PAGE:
Check out Carly's Portfolio

Panelists:

Brooke Gemmell

Brooke Gemmell Headshot

Brooke Foti Gemmell is a Design Technologist at Greenhouse Studios, an interdisciplinary research unit which aims to reframe the workflows of collaborative scholarly production. With a background in visual arts and design, Brooke is a creative producer and visual problem solver on Greenhouse Studios projects, and also works on the branding and outreach of Greenhouse Studios at large. Among her favorite current projects are: Sourcery, a new document retrieval app; By Our Love, a musical arrangement and animation about political tribalism; and Overrated, a card-based tabletop game which fosters productive group discussion.

Learn more about Greenhouse Studios

Check out Sourcery

Jonathan Moore

Jon Moore Headshot

Jon Moore is th eAcademic Director of MIS and OPIM Undergraduate Programs, as well as the OPIM Innovate Coordinator.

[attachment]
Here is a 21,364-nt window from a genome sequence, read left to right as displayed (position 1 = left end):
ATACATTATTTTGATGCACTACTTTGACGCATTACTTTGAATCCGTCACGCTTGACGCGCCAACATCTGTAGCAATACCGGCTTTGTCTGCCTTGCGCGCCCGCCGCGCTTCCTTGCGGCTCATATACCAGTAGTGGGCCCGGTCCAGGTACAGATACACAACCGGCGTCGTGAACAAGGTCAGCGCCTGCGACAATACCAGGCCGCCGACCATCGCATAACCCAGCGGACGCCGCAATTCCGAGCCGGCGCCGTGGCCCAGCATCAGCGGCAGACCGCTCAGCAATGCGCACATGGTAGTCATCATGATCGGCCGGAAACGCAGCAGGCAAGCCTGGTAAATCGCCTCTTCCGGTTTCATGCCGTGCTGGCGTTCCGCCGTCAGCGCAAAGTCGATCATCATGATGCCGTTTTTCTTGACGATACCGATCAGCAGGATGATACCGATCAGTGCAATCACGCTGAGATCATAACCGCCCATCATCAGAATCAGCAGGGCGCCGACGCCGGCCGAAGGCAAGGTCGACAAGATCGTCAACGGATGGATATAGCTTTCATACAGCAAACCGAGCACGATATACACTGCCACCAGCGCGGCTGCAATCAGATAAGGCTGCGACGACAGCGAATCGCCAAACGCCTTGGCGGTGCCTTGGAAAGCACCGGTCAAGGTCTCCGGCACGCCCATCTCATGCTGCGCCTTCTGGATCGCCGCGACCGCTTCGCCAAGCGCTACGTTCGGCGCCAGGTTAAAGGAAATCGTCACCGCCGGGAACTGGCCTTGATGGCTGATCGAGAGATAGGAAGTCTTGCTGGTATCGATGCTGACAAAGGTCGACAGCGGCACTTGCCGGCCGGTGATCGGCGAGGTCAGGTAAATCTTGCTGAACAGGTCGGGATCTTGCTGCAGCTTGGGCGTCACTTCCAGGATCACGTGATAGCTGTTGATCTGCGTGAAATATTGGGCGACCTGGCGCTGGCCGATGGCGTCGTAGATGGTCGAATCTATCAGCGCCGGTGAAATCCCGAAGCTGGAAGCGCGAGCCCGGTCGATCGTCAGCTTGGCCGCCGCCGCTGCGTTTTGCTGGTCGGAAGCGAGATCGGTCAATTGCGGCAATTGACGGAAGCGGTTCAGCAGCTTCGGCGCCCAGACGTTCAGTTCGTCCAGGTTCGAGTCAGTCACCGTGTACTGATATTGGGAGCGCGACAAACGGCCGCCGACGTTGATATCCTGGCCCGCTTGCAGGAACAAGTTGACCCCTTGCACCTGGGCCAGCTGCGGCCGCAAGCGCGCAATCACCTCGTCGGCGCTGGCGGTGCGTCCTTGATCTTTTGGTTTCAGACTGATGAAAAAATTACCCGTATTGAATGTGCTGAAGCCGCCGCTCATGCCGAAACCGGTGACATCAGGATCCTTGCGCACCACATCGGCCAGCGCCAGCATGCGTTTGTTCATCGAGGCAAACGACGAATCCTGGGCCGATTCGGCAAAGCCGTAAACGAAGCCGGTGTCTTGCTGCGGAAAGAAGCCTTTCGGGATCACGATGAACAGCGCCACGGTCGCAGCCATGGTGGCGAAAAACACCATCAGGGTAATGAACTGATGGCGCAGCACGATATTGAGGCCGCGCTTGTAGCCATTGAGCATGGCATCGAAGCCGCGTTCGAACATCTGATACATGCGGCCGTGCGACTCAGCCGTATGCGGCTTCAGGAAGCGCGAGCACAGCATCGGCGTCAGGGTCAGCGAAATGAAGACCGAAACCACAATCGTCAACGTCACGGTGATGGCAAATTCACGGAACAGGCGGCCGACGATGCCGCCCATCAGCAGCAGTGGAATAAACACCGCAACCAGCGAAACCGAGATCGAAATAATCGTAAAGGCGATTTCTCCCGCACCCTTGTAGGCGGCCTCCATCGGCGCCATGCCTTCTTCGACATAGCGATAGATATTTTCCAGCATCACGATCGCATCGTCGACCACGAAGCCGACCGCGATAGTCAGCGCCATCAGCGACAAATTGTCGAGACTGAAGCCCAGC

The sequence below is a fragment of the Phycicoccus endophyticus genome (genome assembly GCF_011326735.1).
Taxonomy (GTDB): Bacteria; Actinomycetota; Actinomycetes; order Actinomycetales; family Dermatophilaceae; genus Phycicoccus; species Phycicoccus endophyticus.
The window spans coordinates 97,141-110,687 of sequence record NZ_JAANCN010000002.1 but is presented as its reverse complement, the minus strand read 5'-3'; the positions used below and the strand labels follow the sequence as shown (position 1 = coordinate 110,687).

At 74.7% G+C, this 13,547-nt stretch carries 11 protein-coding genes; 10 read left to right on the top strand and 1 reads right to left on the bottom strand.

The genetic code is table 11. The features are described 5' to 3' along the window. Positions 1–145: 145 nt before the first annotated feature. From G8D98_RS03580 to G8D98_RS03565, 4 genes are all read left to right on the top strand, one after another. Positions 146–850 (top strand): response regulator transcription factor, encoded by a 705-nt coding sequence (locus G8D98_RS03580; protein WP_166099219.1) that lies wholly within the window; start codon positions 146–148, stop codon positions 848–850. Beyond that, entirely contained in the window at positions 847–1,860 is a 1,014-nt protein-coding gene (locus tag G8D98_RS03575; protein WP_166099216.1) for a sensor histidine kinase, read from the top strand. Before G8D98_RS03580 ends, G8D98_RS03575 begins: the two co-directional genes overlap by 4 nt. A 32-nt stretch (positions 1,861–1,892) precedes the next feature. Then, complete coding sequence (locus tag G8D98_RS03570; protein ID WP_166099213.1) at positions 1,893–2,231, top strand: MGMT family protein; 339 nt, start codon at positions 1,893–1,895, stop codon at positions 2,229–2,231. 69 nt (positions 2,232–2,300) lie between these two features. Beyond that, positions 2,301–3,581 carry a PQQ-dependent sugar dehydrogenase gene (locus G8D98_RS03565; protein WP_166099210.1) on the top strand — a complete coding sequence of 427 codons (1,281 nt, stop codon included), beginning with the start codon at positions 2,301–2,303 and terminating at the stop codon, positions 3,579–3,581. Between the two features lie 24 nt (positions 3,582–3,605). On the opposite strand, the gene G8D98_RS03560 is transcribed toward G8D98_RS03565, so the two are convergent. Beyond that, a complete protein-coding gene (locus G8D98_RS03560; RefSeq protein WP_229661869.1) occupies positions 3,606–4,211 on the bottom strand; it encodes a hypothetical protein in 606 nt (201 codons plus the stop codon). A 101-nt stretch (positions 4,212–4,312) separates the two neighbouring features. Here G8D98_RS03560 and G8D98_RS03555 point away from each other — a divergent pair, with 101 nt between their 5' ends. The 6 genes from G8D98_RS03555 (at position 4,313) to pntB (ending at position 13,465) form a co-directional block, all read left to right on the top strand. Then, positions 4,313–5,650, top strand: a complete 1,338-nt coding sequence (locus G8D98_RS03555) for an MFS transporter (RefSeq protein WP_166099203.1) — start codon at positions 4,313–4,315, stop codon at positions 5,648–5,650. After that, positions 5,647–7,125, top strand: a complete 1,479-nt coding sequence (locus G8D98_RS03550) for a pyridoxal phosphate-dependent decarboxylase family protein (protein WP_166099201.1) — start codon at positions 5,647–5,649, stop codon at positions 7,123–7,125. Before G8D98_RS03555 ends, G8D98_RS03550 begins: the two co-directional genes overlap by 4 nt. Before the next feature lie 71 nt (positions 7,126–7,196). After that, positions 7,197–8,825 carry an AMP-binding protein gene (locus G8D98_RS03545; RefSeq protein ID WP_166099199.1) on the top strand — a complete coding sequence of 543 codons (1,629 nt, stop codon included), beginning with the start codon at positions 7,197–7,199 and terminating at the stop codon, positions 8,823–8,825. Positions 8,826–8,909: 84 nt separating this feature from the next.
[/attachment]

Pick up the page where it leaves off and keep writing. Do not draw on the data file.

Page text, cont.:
I am an advocate for keeping technology human. I see the gap between how people use technology and how fast the field is progressing. Too often we do technology for the sake of doing technology without any thought into implementation and training of the users. I am also interested in the growing field of Gamification in Business for both marketing and professional development uses.

Areas of Expertise: 

  • Gamification
  • Design Thinking
  • Database Design
  • Emerging technology (Virtual reality, 3D printing, IoT)
  • Analytics
Jennifer Pascal

Jennifer Pascal Headshot